This is part of a series on elder abuse awareness, intended to raise community awareness and to provide resources for individuals who are themselves vulnerable or are caregivers, family or friends of vulnerable people.

The Oregon Department of Human Services (DHS) has Adult Protective Service (APS) offices statewide to coordinate and conduct abuse investigations and provide services to reports of neglect and abuse of vulnerable adults, including: adults over the age of 65, adults with physical and/or developmental disabilities, adults with mental illness, and children receiving residential treatment services.

Verbal or emotional abuse is the second leading type of elder abuse in Oregon, representing 26 percent of all substantiated cases in 2017. Verbal/emotional abuse often coexists with other types of abuse, including financial exploitation and physical abuse cases.

DHS’ web page provides definitions and warning signs for the abuse of vulnerable adults. Verbal or emotional abuse includes threatening significant physical harm or threatening or causing significant emotional harm to an adult through the use of: derogatory or inappropriate names, insults, verbal assaults, profanity, or ridicule; or harassment, coercion, threats, intimidation, humiliation, mental cruelty, or inappropriate sexual comments.

Some of the warning signs of verbal or emotional abuse include:

•?Humiliating, insulting, or threatening language directed at the person.

•?Being emotionally upset or agitated.

•?Being extremely withdrawn and non-communicative or non-responsive.

•?Unusual behavior usually attributed to dementia (e.g., sucking, biting, rocking).

•?An adult’s report of being verbally or emotionally mistreated.

Verbal and emotional abuse often takes the form of bullying and threats if the vulnerable person does (or does not) do something. An example would be if someone was to threaten or bully a vulnerable person into signing a document that would not be to the vulnerable person’s best interest “or else...” Or, stating if the vulnerable person did (or did not) do something, they would be made miserable for the rest of their life. Or, stating if a vulnerable person does (or does not) do something, they will never see something important (i.e., their pet, grandchildren, or home) again.

Verbal and emotional abuse is particularly persistent in cases involving other types of abuse, such as physical or financial abuse, when the perpetrator tries to control the victim from reporting the abuse. Often, the victim is made to feel guilty or somehow responsible for the behavior and actions of the perpetrator, such that the vulnerable person becomes a reluctant or unwilling participant in the abuse investigation.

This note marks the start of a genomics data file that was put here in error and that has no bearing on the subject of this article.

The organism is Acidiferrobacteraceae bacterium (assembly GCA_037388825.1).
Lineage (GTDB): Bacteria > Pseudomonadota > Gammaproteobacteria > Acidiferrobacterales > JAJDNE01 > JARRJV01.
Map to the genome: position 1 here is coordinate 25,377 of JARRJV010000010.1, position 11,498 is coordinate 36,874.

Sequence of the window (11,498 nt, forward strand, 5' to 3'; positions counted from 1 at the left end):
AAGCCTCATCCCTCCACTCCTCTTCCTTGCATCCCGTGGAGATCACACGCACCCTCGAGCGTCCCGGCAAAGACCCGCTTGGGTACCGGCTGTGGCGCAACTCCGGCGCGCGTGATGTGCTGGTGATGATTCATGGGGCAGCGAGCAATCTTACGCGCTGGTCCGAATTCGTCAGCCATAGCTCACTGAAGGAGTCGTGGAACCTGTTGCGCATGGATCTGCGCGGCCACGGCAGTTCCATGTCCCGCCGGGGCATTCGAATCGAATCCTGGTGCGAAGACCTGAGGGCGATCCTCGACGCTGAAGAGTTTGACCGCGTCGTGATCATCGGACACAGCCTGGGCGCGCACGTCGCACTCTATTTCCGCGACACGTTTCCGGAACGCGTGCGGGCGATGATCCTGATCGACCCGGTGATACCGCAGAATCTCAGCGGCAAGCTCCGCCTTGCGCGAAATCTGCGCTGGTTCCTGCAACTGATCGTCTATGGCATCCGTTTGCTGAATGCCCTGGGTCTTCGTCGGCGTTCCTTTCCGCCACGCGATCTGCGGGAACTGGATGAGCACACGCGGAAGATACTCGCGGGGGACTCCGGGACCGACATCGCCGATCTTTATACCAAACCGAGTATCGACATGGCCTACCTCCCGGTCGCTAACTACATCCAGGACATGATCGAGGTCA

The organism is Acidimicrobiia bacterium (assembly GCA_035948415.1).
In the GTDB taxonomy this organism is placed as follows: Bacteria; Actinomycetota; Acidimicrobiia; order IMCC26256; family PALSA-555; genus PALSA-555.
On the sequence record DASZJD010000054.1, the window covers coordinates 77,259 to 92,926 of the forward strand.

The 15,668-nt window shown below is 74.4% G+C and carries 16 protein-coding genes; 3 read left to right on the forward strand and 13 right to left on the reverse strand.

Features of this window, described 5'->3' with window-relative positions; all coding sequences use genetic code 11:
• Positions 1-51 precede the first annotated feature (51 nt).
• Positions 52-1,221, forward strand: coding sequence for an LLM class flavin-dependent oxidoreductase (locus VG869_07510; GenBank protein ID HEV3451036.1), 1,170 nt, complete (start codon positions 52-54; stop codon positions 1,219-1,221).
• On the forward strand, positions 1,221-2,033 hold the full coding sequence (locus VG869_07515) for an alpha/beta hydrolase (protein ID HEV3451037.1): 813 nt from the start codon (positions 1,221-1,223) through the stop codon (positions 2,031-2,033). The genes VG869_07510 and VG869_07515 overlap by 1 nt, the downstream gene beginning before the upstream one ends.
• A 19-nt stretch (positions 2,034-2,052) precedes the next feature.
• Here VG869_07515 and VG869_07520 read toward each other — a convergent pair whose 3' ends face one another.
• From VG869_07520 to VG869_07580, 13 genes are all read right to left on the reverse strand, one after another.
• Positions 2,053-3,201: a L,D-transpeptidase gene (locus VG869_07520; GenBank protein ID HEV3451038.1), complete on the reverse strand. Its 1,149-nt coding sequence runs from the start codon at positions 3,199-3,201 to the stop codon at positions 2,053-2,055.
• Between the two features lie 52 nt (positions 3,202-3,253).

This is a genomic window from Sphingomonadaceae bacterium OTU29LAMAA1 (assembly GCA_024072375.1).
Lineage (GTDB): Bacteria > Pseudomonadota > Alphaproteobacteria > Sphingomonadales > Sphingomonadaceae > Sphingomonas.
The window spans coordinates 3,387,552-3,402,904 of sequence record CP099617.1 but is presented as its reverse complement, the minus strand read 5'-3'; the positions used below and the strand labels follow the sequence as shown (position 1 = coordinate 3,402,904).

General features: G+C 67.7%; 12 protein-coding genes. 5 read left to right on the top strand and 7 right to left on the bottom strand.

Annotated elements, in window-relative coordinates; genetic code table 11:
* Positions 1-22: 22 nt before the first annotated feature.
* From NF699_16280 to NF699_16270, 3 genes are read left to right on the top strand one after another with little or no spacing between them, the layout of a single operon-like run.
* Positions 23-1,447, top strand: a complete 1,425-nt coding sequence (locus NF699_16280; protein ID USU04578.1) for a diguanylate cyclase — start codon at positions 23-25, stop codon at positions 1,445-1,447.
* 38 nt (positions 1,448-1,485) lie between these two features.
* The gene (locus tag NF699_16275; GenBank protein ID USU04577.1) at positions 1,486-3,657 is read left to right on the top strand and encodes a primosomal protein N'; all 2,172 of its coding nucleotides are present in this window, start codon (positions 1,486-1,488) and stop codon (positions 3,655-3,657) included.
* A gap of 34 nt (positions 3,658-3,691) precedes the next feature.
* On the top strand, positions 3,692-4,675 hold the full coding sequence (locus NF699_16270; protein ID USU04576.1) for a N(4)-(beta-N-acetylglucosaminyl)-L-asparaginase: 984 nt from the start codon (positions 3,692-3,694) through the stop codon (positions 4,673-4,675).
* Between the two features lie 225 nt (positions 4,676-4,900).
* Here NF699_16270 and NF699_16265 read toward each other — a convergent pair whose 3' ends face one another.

Physical abuse represents 15 percent of all substantiated abuse cases of Oregon’s vulnerable population in 2017 and is any physical injury to an adult caused by other than accidental means that may result in bodily injury, physical pain, or impairment.

Some of the warning signs of physical abuse include:

•?Cuts, lacerations, punctures, wounds.

•?Bruises, welts, discolorations, grip marks.

•?Any unexplained injury that doesn’t fit with the given explanation of the injury.

•?Any injury incompatible with the person’s history of unexplained injuries.

•?Any injury which has not been properly cared for (sometimes injuries are hidden on areas of the body normally covered by clothing).

•?Dehydration and/or malnourishment without illness-related cause.

•?Unexplained loss of weight.

•?Burns, possibly caused by cigarettes, caustics, acids or friction from ropes or chains.

Victims of physical abuse may excuse away their injuries by stating that they injured themselves. Regular check-ups by medical professionals, including routine physical and vision exams, can assist in determining whether injuries are signs of abuse or reflect a need for changes in medication or other accommodations.

If you become aware of signs that a person over 65 (or a person with disabilities of any age) is being abused, report it and let the authorities investigate. Protect any evidence you may have and call the toll-free abuse hotline at 800-503-SAFE or by calling local law enforcement in the county where the abuse occurred. If you report elder abuse in good faith, the law will protect you from being sued by the alleged abuser if you are mistaken.

Dr. Betsy Leighty-Johnson has a PhD in Human Services with a specialization in Social and Community Services. In September 2014, the author and her husband discovered his (then) 96-year-old mother had been the victim of financial elder abuse. They were very involved in the collection of evidence assisting in the felony prosecution of the victim’s daughter for the crime. Since that time, the author has become an elder abuse advocate, currently assisting the Deschutes County District Attorney’s office with elder abuse cases.